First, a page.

Initially Senate Majority Leader Scott Bundgaard didn't tell ABC15 or other reporters about a gun allegedly involved in the freeway fight with his then girlfriend Aubry Ballard.
Bundgaard's attorney Mark Goldman says that's because he was trying to “de-escalate” the media coverage surrounding the events that happened in the late evening of Feb. 25.
But a Glock 36, as Goldman refers to the gun, was reportedly in the console of Bundgaard's car.
Goldman says after his client, Arizona State Senator Bundgaard pulled over his vehicle next to the median and exited the car to pick-up clothing on the freeway, he says Ballard pulled the gun from the center console.
Goldman says as Bundgaard approached the car, he saw his girlfriend holding the weapon.
“He removed the gun from her possession,” said Goldman. “I believe he just grabbed it out of her hand [and] threw it in the backseat of the car, so she could no longer reach it and then removed her from the car.”
When Goldman showed ABC15 the gun Saturday, it was initially in what he calls a plastic evidence bag. The attorney, who represents celebrities and high profile clients, put on gloves to remove the weapon because he claimed it may contain Ballard's prints.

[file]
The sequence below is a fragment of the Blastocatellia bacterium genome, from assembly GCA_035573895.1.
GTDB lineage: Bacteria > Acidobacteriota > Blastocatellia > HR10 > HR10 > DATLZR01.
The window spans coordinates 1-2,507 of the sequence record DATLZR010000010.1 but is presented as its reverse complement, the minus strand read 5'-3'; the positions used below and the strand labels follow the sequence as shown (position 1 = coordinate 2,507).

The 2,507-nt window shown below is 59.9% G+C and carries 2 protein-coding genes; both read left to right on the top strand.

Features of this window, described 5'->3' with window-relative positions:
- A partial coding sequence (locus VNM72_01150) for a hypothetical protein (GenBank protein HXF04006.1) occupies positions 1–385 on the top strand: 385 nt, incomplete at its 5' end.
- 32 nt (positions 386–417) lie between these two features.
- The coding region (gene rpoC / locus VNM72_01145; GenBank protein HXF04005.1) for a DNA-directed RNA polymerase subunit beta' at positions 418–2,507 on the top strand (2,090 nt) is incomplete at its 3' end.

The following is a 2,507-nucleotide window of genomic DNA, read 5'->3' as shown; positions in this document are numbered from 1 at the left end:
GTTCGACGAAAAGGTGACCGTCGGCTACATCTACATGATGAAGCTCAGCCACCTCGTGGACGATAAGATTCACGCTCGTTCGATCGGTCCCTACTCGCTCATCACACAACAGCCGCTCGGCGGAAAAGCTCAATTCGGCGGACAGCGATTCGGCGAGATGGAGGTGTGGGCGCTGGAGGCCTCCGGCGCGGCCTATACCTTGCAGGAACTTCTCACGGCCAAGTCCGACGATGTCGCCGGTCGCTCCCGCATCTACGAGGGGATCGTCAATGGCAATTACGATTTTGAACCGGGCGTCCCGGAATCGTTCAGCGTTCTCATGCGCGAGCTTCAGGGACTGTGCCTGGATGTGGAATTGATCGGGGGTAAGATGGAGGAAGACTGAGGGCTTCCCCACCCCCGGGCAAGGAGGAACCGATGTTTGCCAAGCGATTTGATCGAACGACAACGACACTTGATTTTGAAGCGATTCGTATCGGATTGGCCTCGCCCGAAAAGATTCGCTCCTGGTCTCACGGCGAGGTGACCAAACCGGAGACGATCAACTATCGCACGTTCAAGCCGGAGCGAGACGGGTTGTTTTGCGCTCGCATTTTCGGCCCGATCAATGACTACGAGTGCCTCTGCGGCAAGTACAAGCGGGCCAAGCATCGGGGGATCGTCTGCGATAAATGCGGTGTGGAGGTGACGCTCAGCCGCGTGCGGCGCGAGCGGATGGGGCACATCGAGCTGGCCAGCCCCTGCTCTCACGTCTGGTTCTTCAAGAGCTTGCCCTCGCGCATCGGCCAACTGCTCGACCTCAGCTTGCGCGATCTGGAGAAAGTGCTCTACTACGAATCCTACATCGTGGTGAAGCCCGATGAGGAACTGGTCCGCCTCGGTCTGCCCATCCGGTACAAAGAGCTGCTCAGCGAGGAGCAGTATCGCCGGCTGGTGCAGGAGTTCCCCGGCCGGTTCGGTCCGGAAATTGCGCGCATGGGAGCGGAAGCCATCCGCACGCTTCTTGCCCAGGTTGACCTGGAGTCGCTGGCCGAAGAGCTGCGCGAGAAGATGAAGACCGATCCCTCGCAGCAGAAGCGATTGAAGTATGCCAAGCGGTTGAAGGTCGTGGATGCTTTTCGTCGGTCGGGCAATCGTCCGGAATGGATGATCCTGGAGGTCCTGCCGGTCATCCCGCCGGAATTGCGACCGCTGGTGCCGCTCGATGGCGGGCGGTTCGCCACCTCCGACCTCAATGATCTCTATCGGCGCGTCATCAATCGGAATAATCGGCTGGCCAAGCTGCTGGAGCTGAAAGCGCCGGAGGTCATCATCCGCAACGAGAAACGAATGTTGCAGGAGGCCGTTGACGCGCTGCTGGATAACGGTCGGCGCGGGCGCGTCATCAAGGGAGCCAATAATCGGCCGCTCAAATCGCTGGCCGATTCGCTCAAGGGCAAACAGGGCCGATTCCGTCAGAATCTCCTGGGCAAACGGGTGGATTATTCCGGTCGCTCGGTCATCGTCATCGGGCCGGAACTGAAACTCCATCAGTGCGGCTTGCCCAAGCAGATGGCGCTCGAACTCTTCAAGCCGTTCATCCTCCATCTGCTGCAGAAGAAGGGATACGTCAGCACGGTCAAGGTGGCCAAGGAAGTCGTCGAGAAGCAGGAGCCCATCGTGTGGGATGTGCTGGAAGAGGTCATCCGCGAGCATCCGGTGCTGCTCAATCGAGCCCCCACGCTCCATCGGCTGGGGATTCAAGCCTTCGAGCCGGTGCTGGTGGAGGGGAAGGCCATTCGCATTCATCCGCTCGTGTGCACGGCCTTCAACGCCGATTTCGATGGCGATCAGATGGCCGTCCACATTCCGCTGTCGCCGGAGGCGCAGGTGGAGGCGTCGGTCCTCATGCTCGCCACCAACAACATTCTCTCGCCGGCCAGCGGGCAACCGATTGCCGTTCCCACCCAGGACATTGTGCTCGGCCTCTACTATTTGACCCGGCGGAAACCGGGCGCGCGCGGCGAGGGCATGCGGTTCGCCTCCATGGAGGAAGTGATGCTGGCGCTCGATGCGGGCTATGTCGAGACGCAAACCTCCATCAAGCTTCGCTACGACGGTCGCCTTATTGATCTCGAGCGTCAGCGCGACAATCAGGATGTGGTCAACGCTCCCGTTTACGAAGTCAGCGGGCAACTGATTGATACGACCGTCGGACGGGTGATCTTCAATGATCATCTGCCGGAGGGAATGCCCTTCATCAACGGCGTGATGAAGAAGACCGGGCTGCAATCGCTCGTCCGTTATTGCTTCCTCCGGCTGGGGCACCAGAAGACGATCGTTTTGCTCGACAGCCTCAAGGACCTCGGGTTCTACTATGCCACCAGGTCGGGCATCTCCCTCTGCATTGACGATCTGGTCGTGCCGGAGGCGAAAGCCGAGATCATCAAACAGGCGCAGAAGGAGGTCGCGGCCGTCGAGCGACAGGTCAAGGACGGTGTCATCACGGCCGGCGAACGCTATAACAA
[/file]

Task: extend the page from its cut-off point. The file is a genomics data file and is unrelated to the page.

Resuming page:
“We're looking at the Glock itself in the holster that was in at the time,” said Goldman.
Goldman said Bundgaard told police later about Ballard allegedly handling the gun during that freeway altercation.
But that detail never ended in the police report. Why? Goldman says he has no idea.
“That's the $60,000 question,” he said.
The media was not informed about the gun until this week when Bundgaard reportedly told the closed senate caucus about the gun.
Goldman said Bundgaard underwent a polygraph examination earlier in the week to clear his name and prove he was telling the truth about the gun accusation and other details.
On the question of whether he asserted legislative immunity, Goldman says Bundgaard never asserted legislative immunity while being detained.
“He never asserted legislative immunity; He merely told them he was a state senator,” said Goldman.
On Bundgaard's future — Goldman says his client has not been arrested or charged and would not resign from his majority leadership position in the senate.
“Certainly not for the political gain of others will he,” said Goldman.